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The United Kingdom has long been a leader in the social investment sector and countries such as the US have been “inspired by social bonds in the UK and was now trialling [their] own.” These bonds are designed to focus on social change in the countries they are enacted in. The United Kingdom is a leader in this space because of their highly developed legal and financial ecosystem that supports social enterprise. Furthermore, they have taken this ecosystem platform and transported social enterprise into every sector of their economy.

One of the key factors to this success has been the strong external tie between the government and social enterprise, and an internal connectedness in the sector. What can be described as a “state and systematic engagement with social enterprise,” the country is able to strengthen the infrastructure put in place, while fostering cultural values that align with the cause.
However, according to a recent article in The Guardian, there are still many areas the UK can capitalize on, as they world explores social enterprise business models.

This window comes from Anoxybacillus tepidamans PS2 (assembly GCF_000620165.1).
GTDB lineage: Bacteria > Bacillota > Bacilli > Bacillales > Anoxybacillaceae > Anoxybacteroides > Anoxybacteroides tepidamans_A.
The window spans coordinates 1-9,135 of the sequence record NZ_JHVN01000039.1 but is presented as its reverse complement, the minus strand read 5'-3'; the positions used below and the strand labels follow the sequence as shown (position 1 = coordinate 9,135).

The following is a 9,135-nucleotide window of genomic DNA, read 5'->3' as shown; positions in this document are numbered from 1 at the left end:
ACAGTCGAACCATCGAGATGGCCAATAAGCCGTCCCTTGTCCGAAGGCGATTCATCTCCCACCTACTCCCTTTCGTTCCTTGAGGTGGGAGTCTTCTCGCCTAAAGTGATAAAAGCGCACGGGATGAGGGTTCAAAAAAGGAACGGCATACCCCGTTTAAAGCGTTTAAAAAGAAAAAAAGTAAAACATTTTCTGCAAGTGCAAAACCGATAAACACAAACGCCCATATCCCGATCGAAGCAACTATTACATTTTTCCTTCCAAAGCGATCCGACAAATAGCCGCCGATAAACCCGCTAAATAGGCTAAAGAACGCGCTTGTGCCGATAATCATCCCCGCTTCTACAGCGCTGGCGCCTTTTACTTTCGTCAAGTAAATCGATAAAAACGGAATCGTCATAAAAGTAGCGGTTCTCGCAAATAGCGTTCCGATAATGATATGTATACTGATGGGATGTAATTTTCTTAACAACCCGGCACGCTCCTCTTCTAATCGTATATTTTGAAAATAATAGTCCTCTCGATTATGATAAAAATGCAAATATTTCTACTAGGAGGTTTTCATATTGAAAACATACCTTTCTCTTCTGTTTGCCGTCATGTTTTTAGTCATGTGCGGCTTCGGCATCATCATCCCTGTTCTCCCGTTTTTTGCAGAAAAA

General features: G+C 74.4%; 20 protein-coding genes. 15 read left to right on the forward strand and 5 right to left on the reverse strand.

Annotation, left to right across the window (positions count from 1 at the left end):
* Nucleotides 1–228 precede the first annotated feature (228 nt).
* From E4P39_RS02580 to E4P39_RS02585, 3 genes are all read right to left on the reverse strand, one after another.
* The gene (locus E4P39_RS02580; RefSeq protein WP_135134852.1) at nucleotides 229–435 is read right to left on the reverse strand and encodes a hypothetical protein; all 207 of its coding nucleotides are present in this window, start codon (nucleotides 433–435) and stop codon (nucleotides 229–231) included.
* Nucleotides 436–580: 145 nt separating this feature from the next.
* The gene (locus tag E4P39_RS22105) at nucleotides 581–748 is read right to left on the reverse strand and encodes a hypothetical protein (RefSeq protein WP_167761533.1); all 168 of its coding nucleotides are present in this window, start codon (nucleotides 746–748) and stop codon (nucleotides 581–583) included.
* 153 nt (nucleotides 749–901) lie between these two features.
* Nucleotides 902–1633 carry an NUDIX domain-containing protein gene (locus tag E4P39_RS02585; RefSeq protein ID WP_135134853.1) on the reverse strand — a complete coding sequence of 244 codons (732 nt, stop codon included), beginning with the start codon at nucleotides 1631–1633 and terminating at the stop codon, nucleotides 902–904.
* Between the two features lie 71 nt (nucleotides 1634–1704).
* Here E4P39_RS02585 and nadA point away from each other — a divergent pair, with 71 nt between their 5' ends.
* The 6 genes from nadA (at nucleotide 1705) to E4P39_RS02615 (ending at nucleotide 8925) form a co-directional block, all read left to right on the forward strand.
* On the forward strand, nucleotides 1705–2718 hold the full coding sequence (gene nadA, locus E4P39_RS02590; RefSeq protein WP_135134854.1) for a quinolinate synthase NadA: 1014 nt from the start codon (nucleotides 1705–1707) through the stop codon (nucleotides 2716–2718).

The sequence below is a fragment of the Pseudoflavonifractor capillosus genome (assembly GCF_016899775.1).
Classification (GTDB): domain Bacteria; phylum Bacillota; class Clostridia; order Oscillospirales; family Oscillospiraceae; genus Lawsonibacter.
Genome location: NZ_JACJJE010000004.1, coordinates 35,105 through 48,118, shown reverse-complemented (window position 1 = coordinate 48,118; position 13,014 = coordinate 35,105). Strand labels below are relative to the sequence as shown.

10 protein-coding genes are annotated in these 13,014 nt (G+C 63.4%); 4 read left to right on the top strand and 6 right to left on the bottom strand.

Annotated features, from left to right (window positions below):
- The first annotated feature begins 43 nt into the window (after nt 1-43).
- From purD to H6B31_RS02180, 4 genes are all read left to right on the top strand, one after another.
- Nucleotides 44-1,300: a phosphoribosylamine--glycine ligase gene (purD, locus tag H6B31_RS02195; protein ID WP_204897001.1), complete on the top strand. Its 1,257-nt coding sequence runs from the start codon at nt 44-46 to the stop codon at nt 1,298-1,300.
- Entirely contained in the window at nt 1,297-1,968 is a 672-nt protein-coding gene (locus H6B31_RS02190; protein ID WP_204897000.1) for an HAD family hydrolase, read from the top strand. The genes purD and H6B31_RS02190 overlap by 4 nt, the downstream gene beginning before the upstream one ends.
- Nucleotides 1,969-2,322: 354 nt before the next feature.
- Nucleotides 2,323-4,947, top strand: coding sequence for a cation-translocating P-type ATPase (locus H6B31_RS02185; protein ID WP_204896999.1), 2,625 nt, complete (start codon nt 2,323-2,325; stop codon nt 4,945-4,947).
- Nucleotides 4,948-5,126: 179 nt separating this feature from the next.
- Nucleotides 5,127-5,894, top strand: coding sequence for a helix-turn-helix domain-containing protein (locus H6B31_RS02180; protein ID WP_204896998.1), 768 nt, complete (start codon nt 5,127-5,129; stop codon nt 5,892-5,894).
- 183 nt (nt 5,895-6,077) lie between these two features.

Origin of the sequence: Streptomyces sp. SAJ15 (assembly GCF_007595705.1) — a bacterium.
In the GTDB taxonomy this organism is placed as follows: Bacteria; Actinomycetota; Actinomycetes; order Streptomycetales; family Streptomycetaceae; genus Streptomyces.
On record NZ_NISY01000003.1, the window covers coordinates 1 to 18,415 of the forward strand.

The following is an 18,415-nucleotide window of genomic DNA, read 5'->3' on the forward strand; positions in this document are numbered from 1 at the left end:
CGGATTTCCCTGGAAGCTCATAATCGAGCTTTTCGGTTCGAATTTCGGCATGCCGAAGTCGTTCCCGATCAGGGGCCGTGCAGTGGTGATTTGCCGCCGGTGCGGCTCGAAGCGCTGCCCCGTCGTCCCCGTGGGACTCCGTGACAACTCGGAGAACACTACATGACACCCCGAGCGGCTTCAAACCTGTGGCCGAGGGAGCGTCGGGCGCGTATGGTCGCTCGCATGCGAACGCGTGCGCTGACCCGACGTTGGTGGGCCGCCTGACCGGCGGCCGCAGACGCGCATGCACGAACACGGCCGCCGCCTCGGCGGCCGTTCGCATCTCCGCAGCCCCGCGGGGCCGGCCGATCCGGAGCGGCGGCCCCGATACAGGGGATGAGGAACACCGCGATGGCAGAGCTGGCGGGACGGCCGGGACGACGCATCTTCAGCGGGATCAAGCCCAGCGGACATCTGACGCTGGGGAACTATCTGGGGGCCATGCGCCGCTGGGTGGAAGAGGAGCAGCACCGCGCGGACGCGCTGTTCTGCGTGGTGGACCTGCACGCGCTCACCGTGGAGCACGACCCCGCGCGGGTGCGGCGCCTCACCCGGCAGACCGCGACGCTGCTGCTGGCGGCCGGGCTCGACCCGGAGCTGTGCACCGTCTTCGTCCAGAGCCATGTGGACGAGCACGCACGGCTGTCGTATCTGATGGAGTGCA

“One of the big areas where the UK can capitalise is with its specialist knowledge of social enterprises delivering public service. The UK is ahead in a number of areas, including innovation in public service delivery models.”

However, social enterprise leaders in the country state that the UK model isn’t necessarily perfected and worth emulating, due to issues such as a lack of social investors, or individuals ready to give money to social entrepreneurs. This issue seems to be prevalent around the world as one of the toughest challenge social entrepreneurs face is finding way to prove their business idea is worth as much as a regular profit-generating venture. The industry has to go beyond just hyping up new ventures and find tangible ways to demonstrate they deserve funding and social investment.

It goes beyond using words like transformational or social change, and finding ways to truly create change.

“I find that every social enterprise in the UK talks about being transformational, but being transformational takes a lot more than selling a new gadget. You have to be at the heart of communities for a long, long time. I think more diligence and rigour is required to identify and focus support on enterprises that have true potential to create change.”

Excerpts from: http://socialenterprise.guardian.co.uk/en/articles/social-enterprise-network/blog/2013/jan/03/uk-social-enterprise-international-attention.